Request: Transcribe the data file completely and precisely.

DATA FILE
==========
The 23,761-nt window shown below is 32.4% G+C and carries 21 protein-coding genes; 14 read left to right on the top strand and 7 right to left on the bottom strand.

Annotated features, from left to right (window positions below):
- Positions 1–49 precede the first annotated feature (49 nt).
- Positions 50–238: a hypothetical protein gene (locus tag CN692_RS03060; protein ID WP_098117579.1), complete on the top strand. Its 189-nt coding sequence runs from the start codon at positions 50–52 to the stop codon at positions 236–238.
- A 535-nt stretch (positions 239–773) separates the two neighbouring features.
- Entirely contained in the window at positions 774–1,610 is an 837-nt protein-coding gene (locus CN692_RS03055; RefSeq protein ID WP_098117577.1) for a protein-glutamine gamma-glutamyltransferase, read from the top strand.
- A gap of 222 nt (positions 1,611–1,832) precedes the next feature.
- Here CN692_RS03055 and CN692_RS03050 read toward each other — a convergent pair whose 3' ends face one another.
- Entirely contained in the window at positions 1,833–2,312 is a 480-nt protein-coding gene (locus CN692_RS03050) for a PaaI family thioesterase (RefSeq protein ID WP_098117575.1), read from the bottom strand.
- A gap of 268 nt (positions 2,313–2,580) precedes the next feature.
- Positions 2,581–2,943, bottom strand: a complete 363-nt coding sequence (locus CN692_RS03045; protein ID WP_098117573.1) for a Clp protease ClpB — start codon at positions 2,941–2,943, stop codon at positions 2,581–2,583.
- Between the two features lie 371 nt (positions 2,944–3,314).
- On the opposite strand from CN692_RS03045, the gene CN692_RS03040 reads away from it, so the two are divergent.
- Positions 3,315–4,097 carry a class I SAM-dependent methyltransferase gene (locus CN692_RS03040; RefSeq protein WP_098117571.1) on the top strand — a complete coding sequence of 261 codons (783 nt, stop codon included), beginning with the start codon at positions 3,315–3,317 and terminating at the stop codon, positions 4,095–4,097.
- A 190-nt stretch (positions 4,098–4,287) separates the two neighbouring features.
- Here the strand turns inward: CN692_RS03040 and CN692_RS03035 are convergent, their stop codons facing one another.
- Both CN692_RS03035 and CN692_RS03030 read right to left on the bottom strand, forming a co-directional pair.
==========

The 23,761-nt window shown below is 32.4% G+C and carries 21 protein-coding genes; 14 read left to right on the top strand and 7 right to left on the bottom strand.

Annotated features, from left to right (window positions below):
- Positions 1–49 precede the first annotated feature (49 nt).
- Positions 50–238: a hypothetical protein gene (locus tag CN692_RS03060; protein ID WP_098117579.1), complete on the top strand. Its 189-nt coding sequence runs from the start codon at positions 50–52 to the stop codon at positions 236–238.
- A 535-nt stretch (positions 239–773) separates the two neighbouring features.
- Entirely contained in the window at positions 774–1,610 is an 837-nt protein-coding gene (locus CN692_RS03055; RefSeq protein ID WP_098117577.1) for a protein-glutamine gamma-glutamyltransferase, read from the top strand.
- A gap of 222 nt (positions 1,611–1,832) precedes the next feature.
- Here CN692_RS03055 and CN692_RS03050 read toward each other — a convergent pair whose 3' ends face one another.
- Entirely contained in the window at positions 1,833–2,312 is a 480-nt protein-coding gene (locus CN692_RS03050) for a PaaI family thioesterase (RefSeq protein ID WP_098117575.1), read from the bottom strand.
- A gap of 268 nt (positions 2,313–2,580) precedes the next feature.
- Positions 2,581–2,943, bottom strand: a complete 363-nt coding sequence (locus CN692_RS03045; protein ID WP_098117573.1) for a Clp protease ClpB — start codon at positions 2,941–2,943, stop codon at positions 2,581–2,583.
- Between the two features lie 371 nt (positions 2,944–3,314).
- On the opposite strand from CN692_RS03045, the gene CN692_RS03040 reads away from it, so the two are divergent.
- Positions 3,315–4,097 carry a class I SAM-dependent methyltransferase gene (locus CN692_RS03040; RefSeq protein WP_098117571.1) on the top strand — a complete coding sequence of 261 codons (783 nt, stop codon included), beginning with the start codon at positions 3,315–3,317 and terminating at the stop codon, positions 4,095–4,097.
- A 190-nt stretch (positions 4,098–4,287) separates the two neighbouring features.
- Here the strand turns inward: CN692_RS03040 and CN692_RS03035 are convergent, their stop codons facing one another.
- Both CN692_RS03035 and CN692_RS03030 read right to left on the bottom strand, forming a co-directional pair.